Some of the challenges Jane and Aaron had to overcome were difficult—just as they would be for any of us. Trust and loyalty had to be rebuilt. They accomplished this mainly by making it safe to verbalize feelings, frustrations, and perceptions to each other without the fear of being judged. When they had a disagreement, they learned how to focus on the problem rather than attack each other. They learned to emphasize the positives in the relationship rather than focus on the negatives. They began to acknowledge the efforts made by each other and not just the outcome. For example, after a 15-minute conversation, Jane said to Aaron, “Thank you for taking the time to listen to me; it means a lot.”
Both had to focus on forgiveness. Jane recalls, “Before, I used to feel frustrated with Aaron for not being more responsive, but now I think of the pain he was experiencing instead of the pain I thought he was causing me.” This empathy helped them make progress. It also helped them think about how their interactions strengthened each other.
Aaron said, “I had to let go of the anger and resentment I had initially felt. Anger just distorts reality and slows the healing process.”
As time passed and Jane kept her pledge, positive feelings in her marriage returned. One day she reflected on the questions her sister had asked and found that her answers now were different. That’s when she knew God had helped her feel a change of heart.
The Savior’s Atonement not only has the power to cleanse us but also to change and purify our hearts (see Mosiah 4:2; 5:2). As we seek heaven’s help, we can regain and maintain spiritual fidelity. God can give people the power to confess, connect, and change.
When Jane began looking at the spiritual consequences of her choices, she found the desire and power to change. Remembering that God was a vital part of her marriage helped her “cleave unto” her husband and truly love him with all her heart (D&C 42:22; see also Genesis 2:24).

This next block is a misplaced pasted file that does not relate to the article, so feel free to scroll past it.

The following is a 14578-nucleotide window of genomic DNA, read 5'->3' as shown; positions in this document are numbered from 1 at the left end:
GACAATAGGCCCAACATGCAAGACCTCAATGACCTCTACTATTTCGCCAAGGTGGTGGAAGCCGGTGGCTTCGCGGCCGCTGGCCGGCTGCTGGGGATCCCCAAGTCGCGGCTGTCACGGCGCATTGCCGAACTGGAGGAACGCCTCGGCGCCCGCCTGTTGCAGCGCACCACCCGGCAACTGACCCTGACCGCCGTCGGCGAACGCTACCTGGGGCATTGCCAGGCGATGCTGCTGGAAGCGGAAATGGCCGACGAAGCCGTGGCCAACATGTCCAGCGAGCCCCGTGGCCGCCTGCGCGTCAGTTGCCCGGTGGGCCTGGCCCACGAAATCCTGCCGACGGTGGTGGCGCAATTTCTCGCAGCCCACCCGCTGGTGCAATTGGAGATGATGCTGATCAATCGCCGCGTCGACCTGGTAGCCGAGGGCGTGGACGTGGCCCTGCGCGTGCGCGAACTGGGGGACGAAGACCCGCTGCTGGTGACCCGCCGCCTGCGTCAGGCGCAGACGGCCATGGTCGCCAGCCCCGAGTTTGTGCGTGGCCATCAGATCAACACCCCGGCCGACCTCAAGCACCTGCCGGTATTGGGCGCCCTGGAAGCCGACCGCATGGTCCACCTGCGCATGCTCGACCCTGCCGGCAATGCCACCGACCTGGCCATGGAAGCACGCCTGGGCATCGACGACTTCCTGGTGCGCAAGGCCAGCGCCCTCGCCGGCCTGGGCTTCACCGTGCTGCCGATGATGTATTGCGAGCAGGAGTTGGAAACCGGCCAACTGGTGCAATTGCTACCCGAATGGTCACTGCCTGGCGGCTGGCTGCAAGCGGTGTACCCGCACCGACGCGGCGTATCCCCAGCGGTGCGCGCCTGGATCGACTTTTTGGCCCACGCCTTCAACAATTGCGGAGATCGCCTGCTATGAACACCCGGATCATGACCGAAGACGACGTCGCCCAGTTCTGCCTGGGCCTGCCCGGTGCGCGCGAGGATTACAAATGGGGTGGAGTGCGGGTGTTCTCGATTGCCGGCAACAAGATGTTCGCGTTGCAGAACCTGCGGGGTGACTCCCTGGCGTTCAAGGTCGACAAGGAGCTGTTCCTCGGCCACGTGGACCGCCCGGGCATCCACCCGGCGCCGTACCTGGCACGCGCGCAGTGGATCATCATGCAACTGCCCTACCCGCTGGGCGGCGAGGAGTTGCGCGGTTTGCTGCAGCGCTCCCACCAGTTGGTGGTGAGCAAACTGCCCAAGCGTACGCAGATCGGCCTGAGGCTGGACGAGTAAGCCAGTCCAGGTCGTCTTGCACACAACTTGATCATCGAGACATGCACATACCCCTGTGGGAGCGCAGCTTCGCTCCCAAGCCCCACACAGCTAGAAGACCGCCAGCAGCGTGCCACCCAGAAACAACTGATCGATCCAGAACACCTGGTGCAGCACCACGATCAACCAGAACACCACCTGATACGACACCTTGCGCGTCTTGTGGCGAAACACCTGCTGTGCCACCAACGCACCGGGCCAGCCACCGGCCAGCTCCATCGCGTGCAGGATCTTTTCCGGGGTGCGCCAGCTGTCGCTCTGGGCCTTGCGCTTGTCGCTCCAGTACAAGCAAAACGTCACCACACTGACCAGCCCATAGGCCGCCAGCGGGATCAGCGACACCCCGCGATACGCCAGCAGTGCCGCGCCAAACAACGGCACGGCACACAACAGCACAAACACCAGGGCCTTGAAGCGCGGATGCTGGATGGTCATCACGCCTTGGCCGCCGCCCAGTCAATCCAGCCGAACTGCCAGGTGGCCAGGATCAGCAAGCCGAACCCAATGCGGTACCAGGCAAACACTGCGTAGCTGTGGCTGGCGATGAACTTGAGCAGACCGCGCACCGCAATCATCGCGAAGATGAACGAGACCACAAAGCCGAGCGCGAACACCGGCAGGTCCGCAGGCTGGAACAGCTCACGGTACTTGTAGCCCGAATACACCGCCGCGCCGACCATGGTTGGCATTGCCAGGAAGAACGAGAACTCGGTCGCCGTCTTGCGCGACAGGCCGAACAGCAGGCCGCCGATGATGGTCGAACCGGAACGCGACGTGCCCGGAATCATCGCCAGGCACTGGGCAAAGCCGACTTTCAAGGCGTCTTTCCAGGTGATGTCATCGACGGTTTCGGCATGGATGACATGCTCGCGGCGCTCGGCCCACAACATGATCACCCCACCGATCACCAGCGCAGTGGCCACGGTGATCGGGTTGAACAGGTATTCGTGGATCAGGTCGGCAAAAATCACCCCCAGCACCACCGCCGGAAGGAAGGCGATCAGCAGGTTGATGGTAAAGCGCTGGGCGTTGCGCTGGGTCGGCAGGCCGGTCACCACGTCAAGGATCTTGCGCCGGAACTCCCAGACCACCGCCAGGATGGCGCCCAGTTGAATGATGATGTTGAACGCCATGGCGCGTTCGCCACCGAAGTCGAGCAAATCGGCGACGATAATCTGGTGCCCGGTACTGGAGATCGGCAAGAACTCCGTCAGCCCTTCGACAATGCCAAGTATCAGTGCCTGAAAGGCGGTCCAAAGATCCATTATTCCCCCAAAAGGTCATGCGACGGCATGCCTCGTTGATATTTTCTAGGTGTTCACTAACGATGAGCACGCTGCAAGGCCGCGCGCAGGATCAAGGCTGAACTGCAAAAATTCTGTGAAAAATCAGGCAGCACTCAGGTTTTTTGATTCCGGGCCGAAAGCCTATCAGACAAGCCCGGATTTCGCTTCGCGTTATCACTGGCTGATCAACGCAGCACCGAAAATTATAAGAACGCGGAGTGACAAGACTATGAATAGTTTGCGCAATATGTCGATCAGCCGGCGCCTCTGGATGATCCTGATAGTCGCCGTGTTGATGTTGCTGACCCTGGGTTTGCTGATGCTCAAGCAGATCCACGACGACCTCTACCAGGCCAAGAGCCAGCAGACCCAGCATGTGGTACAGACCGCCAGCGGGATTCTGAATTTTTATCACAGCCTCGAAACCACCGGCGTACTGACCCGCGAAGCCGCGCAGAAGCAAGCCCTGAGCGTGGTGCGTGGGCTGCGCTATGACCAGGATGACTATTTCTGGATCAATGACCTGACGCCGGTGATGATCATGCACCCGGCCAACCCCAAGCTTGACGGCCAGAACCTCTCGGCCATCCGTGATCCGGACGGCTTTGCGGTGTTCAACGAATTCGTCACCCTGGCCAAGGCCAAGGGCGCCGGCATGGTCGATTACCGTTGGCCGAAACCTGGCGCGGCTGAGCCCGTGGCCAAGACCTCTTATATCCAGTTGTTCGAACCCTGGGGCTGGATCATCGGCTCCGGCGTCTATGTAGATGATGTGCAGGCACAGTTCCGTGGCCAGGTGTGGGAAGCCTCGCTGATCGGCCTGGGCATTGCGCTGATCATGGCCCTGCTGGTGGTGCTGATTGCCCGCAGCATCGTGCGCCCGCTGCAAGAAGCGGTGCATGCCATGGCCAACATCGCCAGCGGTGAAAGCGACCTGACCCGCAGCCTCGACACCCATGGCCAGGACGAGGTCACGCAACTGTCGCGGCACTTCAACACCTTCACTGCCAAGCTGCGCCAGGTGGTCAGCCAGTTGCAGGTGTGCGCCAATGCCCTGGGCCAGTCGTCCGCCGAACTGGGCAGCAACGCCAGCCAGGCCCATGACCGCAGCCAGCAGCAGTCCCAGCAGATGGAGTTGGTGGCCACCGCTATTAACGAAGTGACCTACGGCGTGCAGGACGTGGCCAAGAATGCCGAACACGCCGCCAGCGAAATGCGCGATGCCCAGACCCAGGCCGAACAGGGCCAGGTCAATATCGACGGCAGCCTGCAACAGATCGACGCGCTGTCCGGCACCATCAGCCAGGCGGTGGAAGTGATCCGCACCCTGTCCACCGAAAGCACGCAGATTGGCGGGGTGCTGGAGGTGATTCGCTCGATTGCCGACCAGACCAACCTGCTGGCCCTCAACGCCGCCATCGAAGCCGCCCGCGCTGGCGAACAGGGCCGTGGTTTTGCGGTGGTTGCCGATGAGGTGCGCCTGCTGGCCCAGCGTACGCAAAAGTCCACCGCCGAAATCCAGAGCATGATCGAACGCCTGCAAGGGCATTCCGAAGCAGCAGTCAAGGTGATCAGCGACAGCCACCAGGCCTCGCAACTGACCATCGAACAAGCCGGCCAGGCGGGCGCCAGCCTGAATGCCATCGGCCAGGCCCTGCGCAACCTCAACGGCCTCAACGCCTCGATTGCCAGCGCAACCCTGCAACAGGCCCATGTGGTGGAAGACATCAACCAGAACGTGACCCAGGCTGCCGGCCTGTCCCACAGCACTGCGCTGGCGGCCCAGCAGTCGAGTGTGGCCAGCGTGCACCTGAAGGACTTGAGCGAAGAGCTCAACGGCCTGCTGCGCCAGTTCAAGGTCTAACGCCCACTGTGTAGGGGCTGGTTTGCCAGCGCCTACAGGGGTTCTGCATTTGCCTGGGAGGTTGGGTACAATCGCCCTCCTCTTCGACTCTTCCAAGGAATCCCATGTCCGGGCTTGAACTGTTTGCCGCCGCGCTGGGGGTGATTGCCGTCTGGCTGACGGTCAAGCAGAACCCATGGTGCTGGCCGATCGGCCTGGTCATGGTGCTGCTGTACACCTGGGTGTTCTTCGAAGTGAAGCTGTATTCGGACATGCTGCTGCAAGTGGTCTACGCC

“The family is ordained of God. Marriage between man and woman is essential to His eternal plan. Children are entitled to birth within the bonds of matrimony, and to be reared by a father and a mother who honor marital vows with complete fidelity. … We warn that individuals who violate covenants of chastity, who abuse spouse or offspring, or who fail to fulfill family responsibilities will one day stand accountable before God.”
The Family: A Proclamation to the World, Ensign, Nov. 1995, 102.
There are those married people who permit their eyes to wander and their hearts to become vagrant, who think it is not improper to flirt a little, to share their hearts and have desire for someone other than the wife or the husband. The Lord says in no uncertain terms: “Thou shalt love thy wife with all thy heart, and shalt cleave unto her and none else” (D&C 42:22).
And, when the Lord says all thy heart, it allows for no sharing nor dividing nor depriving. And, to the woman it is paraphrased: “Thou shalt love thy husband with all thy heart and shalt cleave unto him and none else.”
The words none else eliminate everyone and everything. The spouse then becomes preeminent in the life of the husband or wife, and neither social life nor occupational life nor political life nor any other interest nor person nor thing shall ever take precedence over the companion spouse.
Spencer W. Kimball, Faith Precedes the Miracle (1972), 142–43.
Questions to Consider
Successful marriages benefit from honest personal assessment of our relationships—both with our spouses and with others. In evaluating whether you have need for improved spiritual fidelity, ask yourself the following questions.
“Are you turning to your friend for comfort rather than turning to your spouse?”
“Do you find yourself thinking about your friend even when you’re at home?”
“Do you seek opportunities to be with your friend even when work doesn’t require you to be together?”
“Do you e-mail and text your friend when you’re not together?”
“Have you told your spouse about these messages?”
“Does the relationship with your friend take more of your time and energy than your relationship with your spouse?”
“Do you compare your spouse to your friend?”
“Would you be uncomfortable introducing your spouse to your friend?”
Depending on how you answer these questions, you may need to make some changes in your life. Consider an open and honest conversation with your spouse—being sure to focus on yourself and not the other person. If you find you have some real challenges to overcome, you may want to talk with your bishop.
Illustrations by Allen Garns